When faced with the challenges of everyday life, we may find ourselves struggling to change the situation to fit with our idea of what we want our lives to be or what we expect our lives to be. However, as we all have learned over the course of a life, this letting go stuff can be quite challenging. If you share your current difficulties with another person, you may hear that tired old phrase, "Ah, just let it go." But, that never seems to be very helpful advice.

In mindfulness the process of letting go is more an approach of letting things be as they are. If we "just let it go" rather than letting be, it can often times lead to the repression or suppression of feelings. In the practice of mindfulness, the process of letting things be is a practice of trying not to fit our circumstances into our limited concept of how we think things ought to be. It means giving up resisting what is going on and moving along with it. We do this in a way that embraces an acceptance of what is happening while at the same time not getting caught up in an attraction for things to be more pleasant or an aversion to the unpleasantness of the current difficult situation. In this way, the situation and the accompanying thoughts and feelings can be experienced more directly whether they be pleasant, unpleasant or even neutral. Paying attention in this way allows us to clearly experience each moment as it is without garnishing it or covering it up.

Zen Master Kosho Uchiyama Roshi has a book called "Opening the Hand of Thought" in which he describes meditation practice as loosening our grip on our opinions, beliefs, and expectations and therefore opening to life as it is in each moment. It is here that we touch life intimately without the usual story line attached. Seeing in this manner permits a sense of clarity that may offer up a solution to a problem that we may have overlooked before because we were too entrenched in our habitual patterns of thinking.  In Jon Kabat-Zinn's book "Wherever You Go, There You Are: Mindfulness Meditation in Everyday Life," he states:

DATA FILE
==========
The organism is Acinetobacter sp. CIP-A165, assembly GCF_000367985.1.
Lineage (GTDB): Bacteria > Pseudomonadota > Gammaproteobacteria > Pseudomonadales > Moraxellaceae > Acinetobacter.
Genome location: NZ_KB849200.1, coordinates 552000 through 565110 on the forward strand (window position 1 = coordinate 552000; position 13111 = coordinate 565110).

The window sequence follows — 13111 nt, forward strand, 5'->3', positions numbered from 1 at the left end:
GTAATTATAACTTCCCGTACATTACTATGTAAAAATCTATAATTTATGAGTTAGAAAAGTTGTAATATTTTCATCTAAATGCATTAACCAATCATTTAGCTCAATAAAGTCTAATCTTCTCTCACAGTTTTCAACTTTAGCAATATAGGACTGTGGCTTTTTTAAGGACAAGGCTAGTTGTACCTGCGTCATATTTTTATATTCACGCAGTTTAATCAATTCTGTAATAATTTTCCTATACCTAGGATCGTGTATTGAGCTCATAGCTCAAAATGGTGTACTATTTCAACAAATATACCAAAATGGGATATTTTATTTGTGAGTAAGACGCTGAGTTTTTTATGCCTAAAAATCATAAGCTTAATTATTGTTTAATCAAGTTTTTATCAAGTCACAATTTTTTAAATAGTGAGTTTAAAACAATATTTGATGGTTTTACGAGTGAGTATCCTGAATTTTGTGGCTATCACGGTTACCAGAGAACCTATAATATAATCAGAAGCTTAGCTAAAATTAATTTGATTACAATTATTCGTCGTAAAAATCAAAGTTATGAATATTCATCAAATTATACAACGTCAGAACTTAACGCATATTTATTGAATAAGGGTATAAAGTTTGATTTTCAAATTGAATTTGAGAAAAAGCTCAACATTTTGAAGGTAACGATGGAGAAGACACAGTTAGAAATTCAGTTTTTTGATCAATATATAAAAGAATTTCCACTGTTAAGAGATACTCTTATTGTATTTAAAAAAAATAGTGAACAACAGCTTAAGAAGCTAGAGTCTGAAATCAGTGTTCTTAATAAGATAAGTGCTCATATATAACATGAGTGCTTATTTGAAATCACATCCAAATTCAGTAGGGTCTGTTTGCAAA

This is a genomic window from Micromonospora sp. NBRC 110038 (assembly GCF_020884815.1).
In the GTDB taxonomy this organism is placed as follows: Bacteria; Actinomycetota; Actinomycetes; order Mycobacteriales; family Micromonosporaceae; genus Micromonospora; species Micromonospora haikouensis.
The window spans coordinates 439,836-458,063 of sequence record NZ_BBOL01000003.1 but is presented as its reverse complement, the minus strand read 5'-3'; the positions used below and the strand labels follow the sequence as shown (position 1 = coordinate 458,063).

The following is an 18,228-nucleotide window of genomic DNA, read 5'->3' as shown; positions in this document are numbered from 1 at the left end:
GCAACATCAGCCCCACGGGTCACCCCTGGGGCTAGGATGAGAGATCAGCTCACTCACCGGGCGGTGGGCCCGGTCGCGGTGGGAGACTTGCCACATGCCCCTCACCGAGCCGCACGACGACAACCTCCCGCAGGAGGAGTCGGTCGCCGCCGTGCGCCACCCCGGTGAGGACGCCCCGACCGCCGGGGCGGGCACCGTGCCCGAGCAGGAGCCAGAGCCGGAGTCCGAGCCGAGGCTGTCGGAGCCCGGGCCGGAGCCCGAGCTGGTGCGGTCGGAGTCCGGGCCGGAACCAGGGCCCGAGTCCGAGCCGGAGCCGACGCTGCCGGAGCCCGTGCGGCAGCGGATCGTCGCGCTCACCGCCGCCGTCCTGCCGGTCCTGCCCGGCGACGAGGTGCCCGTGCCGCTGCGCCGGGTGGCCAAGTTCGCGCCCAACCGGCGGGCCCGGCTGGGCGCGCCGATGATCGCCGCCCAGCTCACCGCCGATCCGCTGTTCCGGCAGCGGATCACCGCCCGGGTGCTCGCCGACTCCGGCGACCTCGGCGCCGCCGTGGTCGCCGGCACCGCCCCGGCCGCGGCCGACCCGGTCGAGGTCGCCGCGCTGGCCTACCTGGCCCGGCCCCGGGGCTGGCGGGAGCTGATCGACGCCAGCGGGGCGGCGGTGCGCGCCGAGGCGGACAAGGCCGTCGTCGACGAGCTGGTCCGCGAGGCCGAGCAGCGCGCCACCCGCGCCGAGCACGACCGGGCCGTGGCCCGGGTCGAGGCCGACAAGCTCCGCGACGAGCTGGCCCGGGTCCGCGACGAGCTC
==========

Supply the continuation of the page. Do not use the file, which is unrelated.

“To let go means to give up coercing, resisting, or struggling, in exchange for something more powerful and wholesome which comes out of allowing things to be as they are without getting caught up in your attraction to or rejection of them, in the intrinsic stickiness of wanting, of liking and disliking.”

If mindfulness is the awareness that emerges from paying attention on purpose to each moment non judgmentally, then we may just be able to watch each moment just as it is without trying to change it. In that moment, we can truly touch our lives in a way that allows us to experience the fullness of our being, right here, in this moment rather than be so immersed in thoughts of attraction or aversion that we miss our lives. If we miss these precious moments that make up our lives, we miss the opportunity to truly be ourselves in an open, enthusiastic, vital way that we can then nurture ourselves and others.

So, letting things be as they are is an opportunity to be completely here in each moment of this precious life without running away or finding the thousands of ways to hide, numb and avoid the unavoidable.

STOP! Each time we are faced with difficulties we can simply S-stop, T-take a moment, O-observe what is happening, and then P-proceed with a more accurate appraisal of what is happening. Practicing STOP is a way in which we can responsibly engage with each moment just as it is.

Be the first to respond!

Leave a comment:

Mailing List

Subscribe to our mailing list

* indicates required

Follow Our Facebook Page

Facebook -- https://www.facebook.com/Delawaremindfulness/